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I recently shared a story with my parents, one I kept close to my chest. I kept this close to my chest mostly because up until recently I really never felt necessary to tell them. I hadn't even shared it with my wife up until a few months back. And really the only reason it came up was due to a conversation my dad and my mom had with me as we traversed the 80/90 expressway.

My mom made a statement to the effect that she had no idea how I could feel the way I did and how I thought about life in general. Her referencing my progressive values during the last few hours of conversation we had whilst en route back home.

After the orange shelter I'll share it here and how it crafted and morphed my values. It's a pretty long read, so if you make it to the end I'll give an advanced thank you.

It was the spring of 99 and I was a freshman soon to be sophomore at a university near Chicago IL. I wasn't really into it and I had sort of sloughed the last few weeks and hadn't really performed to my true potential. Sure I was likely going to pass most of my classes, but I also was going to fail a few others because of attendance issues.

It was foreign to me, I hadn't really understood it, if I turn in the work and I pass the tests...why do I need bother come in? I had this cavalier attitude that honestly only comes with a privileged attitude. I mean I know this now, having had an extra decade or so of life experience, but looking back on it then...I was just a really clueless teenager who had no idea of the world at large and lived in my own little bubble.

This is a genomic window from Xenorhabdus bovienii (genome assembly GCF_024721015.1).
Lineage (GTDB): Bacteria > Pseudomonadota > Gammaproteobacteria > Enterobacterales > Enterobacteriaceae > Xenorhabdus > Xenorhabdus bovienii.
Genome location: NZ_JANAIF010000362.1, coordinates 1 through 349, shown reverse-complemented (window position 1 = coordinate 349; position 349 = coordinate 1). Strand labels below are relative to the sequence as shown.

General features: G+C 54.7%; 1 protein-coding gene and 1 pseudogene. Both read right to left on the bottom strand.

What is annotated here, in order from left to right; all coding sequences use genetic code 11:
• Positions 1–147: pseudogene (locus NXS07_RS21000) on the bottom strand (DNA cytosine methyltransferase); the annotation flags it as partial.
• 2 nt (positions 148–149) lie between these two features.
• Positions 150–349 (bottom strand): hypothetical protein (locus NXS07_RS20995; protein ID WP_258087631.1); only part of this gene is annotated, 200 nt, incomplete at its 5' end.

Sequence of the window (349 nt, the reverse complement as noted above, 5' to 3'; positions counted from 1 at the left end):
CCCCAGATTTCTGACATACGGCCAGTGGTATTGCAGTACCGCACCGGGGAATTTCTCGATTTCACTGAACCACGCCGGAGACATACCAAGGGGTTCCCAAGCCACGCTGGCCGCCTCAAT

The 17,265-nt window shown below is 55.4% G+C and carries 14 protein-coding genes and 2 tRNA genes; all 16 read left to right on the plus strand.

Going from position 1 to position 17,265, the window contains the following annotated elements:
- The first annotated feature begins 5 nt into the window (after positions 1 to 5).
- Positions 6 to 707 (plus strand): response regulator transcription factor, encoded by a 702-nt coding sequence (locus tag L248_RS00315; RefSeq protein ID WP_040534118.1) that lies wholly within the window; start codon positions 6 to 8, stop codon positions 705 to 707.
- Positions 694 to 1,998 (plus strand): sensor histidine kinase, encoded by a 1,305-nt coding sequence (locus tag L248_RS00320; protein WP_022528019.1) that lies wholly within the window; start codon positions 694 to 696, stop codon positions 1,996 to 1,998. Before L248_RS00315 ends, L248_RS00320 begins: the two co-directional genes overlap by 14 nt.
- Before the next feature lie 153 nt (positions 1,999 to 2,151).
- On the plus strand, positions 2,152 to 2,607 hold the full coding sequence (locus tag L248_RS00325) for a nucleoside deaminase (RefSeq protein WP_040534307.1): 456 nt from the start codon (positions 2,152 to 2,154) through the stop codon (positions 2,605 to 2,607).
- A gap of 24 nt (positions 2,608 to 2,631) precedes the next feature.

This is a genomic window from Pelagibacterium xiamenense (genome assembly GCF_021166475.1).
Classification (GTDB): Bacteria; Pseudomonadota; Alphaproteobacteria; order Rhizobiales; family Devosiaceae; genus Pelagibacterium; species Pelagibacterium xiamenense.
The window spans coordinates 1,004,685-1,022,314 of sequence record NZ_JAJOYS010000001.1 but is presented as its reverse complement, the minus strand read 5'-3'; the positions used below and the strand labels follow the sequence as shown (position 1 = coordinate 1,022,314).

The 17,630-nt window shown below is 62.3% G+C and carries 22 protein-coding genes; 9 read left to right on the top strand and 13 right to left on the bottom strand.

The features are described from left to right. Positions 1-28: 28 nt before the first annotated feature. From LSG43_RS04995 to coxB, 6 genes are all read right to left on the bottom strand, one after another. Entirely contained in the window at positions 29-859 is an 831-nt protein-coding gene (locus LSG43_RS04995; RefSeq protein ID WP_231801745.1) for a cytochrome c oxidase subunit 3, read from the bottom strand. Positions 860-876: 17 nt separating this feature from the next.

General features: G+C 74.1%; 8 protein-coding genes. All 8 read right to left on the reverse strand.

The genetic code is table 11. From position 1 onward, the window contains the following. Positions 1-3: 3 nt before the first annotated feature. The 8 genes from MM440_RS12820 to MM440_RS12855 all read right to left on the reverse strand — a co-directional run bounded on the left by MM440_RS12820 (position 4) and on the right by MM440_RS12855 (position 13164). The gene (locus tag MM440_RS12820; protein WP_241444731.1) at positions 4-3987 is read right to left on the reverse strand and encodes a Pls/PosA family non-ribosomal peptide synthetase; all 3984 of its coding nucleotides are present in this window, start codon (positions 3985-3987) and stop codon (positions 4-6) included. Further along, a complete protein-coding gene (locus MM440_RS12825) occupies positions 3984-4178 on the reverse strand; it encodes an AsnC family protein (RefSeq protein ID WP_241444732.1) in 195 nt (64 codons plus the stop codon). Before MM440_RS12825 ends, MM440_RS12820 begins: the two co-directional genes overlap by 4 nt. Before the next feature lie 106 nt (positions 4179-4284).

That is not to say that my parents were affluent mind you. My dad was a working class guy, and looking back on it I now know why we ate KFC for a week straight when my mom was a manager at a local store. I was inspired with work values, but at the same time I never had a want as a kid. My parents worked hard for what they had, and they gave me practically everything growing up.

I remember getting an Atari the year after it came out and looking back on it I realize how hard my dad, a traveling photographer for Sears, must have worked at the time. I remember getting my own TV one Christmas and now understand as an adult how hard my mom must have worked to get it, her being a manager at a local Kentucky Fried Chicken while my father searched for work.

And as I got older they instilled in me the importance of money and work ethic, the importance of self sufficiency.

I only got to drive a car if I paid my portion of the insurance. This obviously required a job and I remember working the maximum amount of hours possible for a teenager in high school, just so I could also have a little fun on top of my now looking back on it, 65 hour work week.

I realize now this instilled work ethic with the early age insulation from my parents true lack of wealth created my privileged attitude, and it was the months after I left school that helped me to realize it. You see shortly after my final week of class I received a letter in the mail. In it, the letter stated very clearly that because I had failed a number of classes I was losing my student aid, specifically for housing. I could remain a tenant of the building but I would be paying straight rent, not the lower subsidized amount and I could of course, still attend school.

I was already working almost full time to cover the costs of schooling that student aid did not pick up. For me at the time picking up another 300 dollars would be impossible, even on the most minimalist budget. I didn't want to go crawling back home a failure either. I didn't want to face my dad and tell him I failed. I wasn't raised a failure, you pulled yourself up by your boot straps even it meant ripping the straps off in the process. Pride has a funny way of making decisions for us.

So facing my dad or facing homelessness I made what was then quite possibly the stupidest decision of my life.

I moved into my 84 teal colored Buick LaSabre.